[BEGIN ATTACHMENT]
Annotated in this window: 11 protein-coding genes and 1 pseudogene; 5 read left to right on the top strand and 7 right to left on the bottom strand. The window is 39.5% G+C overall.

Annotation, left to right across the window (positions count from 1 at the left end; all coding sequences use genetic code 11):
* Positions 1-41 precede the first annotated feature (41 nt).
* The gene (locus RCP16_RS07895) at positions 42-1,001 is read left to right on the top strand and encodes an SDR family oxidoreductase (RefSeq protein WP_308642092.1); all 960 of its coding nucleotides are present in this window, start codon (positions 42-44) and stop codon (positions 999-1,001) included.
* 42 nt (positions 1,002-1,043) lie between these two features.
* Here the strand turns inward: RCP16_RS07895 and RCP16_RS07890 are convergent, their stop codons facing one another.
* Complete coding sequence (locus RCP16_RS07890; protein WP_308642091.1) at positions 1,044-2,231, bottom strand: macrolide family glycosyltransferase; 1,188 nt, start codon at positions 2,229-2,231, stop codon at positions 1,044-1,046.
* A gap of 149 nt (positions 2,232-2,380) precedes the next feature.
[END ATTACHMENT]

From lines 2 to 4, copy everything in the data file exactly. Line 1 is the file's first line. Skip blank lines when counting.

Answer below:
Annotation, left to right across the window (positions count from 1 at the left end; all coding sequences use genetic code 11):
* Positions 1-41 precede the first annotated feature (41 nt).
* The gene (locus RCP16_RS07895) at positions 42-1,001 is read left to right on the top strand and encodes an SDR family oxidoreductase (RefSeq protein WP_308642092.1); all 960 of its coding nucleotides are present in this window, start codon (positions 42-44) and stop codon (positions 999-1,001) included.